Morrisons Academy

Beorn’s Bee Garden

The Morrison’s Academy Eco Committee’s submission tells the story of “The Hobbit”. The students have chosen “The Hobbit” because it is the book they have been reading in English class this year. As a result, we have designed the garden to include a hobbit hole made with an upside down flower pot and surrounded by a fence made of sticks and a door made of lollipop sticks. The stone path up to the house is surrounded by a mini food garden on each side. In our garden, we have the river called the Running River which is made of blue plates. The main character of the garden is Beorn (a half bear and half man character).

Beorn collecting potatoes

The Running River

Watch out for Smaug!

Our garden is wildlife friendly because we have researched which plants attract bees and other insects and interviewed members of staff at school who are keen gardeners. The main edible parts for humans in our garden are the potatoes, onions, French beans, strawberries, nasturtiums. For the bees and insects, there are sweet peas, lupines, sunflowers, marigolds, honesty, nasturtiums, antirrhinum, and alliums.

Our reused garden materials include the planting box, the flower pot, the blue plates for the river (which were broken and destined to be rubbish), and our Beorn figurine. We found our Beorn at a charity shop on the Crieff high street and he is in the garden with his burlap sack collecting potatoes. The sign at the front of the garden is one of Beorn’s best quotes and is written in runes on a broken mini-whiteboard that was otherwise destined for rubbish. On the wall in the background we have Smaug the dragon breathing fire and a sign that says “MA Eco”. Smaug is made from the fabric of banners from the modern languages building that were faded and no longer could be put up on the walls. The “MA Eco” is made from cardboard and leaves.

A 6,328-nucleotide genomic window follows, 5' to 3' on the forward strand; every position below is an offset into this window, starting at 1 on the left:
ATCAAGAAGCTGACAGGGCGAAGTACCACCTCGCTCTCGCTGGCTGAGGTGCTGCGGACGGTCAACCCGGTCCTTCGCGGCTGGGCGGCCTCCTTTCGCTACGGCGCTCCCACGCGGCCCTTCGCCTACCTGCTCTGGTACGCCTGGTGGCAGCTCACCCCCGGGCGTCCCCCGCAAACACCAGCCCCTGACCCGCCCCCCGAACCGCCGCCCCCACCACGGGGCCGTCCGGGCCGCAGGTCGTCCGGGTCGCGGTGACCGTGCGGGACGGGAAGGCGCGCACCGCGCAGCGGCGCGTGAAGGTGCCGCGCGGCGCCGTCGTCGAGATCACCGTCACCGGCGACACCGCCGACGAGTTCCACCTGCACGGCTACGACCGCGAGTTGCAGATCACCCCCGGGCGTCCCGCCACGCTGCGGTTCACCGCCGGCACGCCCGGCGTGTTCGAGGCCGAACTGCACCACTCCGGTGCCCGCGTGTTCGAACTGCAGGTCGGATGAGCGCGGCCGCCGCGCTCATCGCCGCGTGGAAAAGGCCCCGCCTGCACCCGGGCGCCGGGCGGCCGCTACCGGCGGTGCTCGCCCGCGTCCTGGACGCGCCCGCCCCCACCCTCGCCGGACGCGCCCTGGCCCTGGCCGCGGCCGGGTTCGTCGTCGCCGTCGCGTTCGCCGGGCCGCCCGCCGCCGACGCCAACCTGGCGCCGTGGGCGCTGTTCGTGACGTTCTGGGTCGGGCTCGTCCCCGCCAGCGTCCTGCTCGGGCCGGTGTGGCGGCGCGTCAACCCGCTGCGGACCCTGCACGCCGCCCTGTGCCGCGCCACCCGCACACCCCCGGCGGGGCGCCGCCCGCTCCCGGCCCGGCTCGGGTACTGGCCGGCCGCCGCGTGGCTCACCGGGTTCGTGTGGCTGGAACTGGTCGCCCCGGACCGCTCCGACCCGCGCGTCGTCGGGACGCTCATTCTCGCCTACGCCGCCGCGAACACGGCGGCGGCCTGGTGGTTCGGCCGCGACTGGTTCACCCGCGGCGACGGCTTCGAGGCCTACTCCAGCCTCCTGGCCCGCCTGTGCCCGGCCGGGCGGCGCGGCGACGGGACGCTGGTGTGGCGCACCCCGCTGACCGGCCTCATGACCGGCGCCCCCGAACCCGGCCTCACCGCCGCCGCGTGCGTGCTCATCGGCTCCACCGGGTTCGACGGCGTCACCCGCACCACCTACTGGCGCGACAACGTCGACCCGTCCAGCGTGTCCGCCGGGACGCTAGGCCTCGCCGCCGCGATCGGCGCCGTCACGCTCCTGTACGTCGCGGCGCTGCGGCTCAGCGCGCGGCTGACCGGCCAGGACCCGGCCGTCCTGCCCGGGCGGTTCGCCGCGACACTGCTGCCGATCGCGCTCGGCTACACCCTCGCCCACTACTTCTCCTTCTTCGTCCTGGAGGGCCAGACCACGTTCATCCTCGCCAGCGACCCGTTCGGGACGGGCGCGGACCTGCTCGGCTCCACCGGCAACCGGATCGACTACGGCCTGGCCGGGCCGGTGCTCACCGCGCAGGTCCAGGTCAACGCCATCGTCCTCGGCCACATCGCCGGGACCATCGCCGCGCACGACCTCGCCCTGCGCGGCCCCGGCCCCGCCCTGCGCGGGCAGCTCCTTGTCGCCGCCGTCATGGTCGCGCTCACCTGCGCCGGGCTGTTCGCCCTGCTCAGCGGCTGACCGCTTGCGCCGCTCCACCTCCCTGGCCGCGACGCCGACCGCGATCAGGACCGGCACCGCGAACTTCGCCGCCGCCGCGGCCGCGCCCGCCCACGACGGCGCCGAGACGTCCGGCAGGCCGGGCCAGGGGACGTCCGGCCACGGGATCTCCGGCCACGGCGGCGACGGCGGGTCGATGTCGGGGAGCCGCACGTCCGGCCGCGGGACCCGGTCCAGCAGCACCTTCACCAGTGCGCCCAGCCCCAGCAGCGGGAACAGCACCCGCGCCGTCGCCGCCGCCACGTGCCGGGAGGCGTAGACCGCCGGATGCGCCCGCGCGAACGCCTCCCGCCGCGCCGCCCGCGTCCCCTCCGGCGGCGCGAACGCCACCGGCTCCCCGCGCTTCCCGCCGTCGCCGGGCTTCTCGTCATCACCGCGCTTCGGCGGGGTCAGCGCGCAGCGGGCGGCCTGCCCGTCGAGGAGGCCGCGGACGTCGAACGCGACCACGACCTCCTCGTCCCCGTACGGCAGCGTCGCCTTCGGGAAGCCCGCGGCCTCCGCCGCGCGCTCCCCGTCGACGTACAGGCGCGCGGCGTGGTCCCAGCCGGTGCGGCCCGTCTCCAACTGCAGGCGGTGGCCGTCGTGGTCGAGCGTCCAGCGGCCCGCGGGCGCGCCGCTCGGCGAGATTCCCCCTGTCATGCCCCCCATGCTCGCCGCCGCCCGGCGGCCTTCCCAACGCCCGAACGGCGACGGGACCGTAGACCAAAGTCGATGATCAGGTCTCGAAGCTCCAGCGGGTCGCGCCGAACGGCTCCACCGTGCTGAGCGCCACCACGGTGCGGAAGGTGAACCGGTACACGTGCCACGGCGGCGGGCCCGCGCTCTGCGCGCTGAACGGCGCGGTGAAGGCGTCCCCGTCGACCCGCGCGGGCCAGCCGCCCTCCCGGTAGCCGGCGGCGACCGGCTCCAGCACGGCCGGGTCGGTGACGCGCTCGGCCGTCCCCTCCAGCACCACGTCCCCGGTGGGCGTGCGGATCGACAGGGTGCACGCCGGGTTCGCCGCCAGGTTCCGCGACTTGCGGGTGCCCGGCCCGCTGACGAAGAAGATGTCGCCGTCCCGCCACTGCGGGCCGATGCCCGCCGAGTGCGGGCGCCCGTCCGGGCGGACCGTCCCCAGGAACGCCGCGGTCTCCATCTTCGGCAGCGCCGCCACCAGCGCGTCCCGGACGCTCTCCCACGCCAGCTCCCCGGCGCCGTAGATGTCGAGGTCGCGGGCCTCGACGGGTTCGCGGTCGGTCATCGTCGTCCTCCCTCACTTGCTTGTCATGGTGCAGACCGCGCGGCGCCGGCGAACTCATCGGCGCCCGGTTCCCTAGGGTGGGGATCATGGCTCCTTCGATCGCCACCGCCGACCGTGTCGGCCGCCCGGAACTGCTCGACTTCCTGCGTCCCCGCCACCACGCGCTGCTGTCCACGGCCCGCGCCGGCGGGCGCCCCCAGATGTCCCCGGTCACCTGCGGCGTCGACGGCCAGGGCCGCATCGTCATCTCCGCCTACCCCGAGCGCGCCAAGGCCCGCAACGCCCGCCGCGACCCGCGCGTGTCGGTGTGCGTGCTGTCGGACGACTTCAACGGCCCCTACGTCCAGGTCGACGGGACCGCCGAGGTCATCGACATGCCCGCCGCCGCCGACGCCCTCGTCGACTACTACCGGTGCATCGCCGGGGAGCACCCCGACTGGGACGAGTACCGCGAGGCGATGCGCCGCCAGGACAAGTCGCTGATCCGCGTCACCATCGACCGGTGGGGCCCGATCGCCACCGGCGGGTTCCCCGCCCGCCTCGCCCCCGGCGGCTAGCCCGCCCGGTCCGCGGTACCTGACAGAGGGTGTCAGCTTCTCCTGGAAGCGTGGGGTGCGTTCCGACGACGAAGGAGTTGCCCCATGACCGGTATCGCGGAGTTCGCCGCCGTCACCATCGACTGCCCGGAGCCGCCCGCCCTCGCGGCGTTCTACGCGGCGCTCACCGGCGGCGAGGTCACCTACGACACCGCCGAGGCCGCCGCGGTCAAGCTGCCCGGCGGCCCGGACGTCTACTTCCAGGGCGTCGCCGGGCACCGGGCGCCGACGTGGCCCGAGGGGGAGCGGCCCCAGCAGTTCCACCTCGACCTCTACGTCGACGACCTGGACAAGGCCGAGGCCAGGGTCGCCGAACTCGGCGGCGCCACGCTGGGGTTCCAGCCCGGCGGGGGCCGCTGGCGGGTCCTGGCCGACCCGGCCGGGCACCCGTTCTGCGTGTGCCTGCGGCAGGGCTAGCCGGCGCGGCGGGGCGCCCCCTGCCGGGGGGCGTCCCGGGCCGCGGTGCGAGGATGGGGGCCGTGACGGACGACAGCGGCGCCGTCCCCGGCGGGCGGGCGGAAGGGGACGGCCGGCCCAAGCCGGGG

We have learned about how to plant sustainably and how to care for our plants. We have also learned about different species of plants we did not know before and what makes a bee-friendly plant including about how the pollen must be easily accessible for the bees.

We have had many people who helped us bring our garden to life. We are grateful for the community donation of the planting box as well as all of the help we have received from the groundskeepers at school. We are also incredibly grateful to our English teacher, Mrs. Vevers, who helped us with all of the planting and gave us advice on what to plant to attract bees. The garden would not have been possible without her donations of seeds, her help planning and planting, and her valuable expertise.

Once the competition is finished we will be harvesting our potatoes to make chips at school. Then over the summer we will continue to water our garden for the benefit of the bees and insects and so that the next year’s Eco Committee can take over.

We really enjoyed making our garden and we look forward to seeing it continue to flower over the coming months. We are really proud of what we were able to produce.

Garden Design

Creating the garden - from design to reality

Garden Video

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